ture an out-of-focus person in a hoodie—recalling the 2012 murder of Trayvon Martin—and read, “BECAUSE OF INEQUITY, BLACK, BROWN, & NATIVE PEOPLE HAVE BEEN THE MOST IMPACTED BY COVID-19. THIS MUST BE CHANGED!!!” The text speaks directly to Weems’s assertion, on the project’s website, that “Structural racism has always been a pre-existing condition.” Several light pole banners lining Duke’s campus read, “STOP THE SPREAD / MASKUP / BACK-UP / WASH-UP,” in white and red text against a black background. One banner, with white text against a red background, reads, “DON’T FORGET TO WASH YOUR HANDS!” Another: “THANK THE WORKERS OF THE WORLD!!!” These messages remind Duke faculty, staff, and students that stopping COVID-19’s spread is also their responsibility—that they are members of a larger community, and that their actions matter. And then there’s the large window cling at the Rubenstein Arts Center, telling passersby to stay home and stay safe. Beside it, the words “LIFE IS BEAUTIFUL,” in large red text, sprawl across a black-and-white photograph of Weem’s mother, a factory worker, from the artist’s portrait series, Family Pictures and Stories (1981-1982). Similar to conceptual artists Jenny Holzer and Barbara Kruger—known for textbased works informed by what they perceive as truths about society, capitalism, power, living, and loving—Weems asserts that she is “making work that I need to see because I believe that it’s important for myself. And because I am not an alien, I assume that it’s going to have an impact on somebody else.” The project’s images and messages are both practical and beautiful: a mix of straightforward facts and aspirational aphorisms. “I’m hoping to see all my friends and my family on the other side of midnight,” Weems told Atlanta Mayor and COVID-19 survivor Keisha Lance Bottoms in an interview. “And that we can make it through this thing.” It’s a statement as simple and profound as holding hands. W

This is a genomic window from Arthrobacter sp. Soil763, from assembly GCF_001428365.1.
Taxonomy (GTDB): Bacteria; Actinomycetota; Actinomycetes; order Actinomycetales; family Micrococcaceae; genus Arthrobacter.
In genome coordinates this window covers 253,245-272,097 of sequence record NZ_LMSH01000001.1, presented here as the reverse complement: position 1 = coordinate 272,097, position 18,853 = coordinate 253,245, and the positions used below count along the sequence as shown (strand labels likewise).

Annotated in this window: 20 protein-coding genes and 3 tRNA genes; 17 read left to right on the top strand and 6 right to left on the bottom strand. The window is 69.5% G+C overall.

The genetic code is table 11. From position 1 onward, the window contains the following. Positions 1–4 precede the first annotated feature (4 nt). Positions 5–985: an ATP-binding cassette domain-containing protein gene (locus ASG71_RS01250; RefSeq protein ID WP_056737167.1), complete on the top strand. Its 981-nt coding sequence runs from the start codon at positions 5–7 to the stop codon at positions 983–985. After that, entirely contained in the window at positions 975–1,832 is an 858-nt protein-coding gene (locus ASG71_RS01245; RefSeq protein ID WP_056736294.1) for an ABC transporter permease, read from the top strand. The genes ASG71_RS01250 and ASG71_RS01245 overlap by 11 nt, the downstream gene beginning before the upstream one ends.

January 27, 2021




Geer Cemetery, Durham | Through March 7


Beyond the Grave In Plain Sight, an outdoor educational exhibit, honors the storied history of a long-neglected Black burial site in Durham BY THOMASI MCDONALD


ore than a few of the grave markers at an old Black cemetery in North Durham are inscribed with the words, “Gone but not forgotten,” or “In loving remembrance.” Nestled in the Duke Park neighborhood, on Colonial Street between Camden Avenue and McGill Place, Geer Cemetery sits on about four acres of raised land. Many of the people who were buried at the cemetery were born during slavery, and for nearly 80 years, they were forgotten, or at best, barely remembered. Two granite monuments attest to the importance of Geer Cemetery in the lives of African Americans in Durham at the end of the 19th century and the beginning of the 20th. These markers honor two of the city’s Black Christian pioneers, whose churches still stand along the Fayetteville Street corridor in south Durham: Margaret Faucette, who started the White 24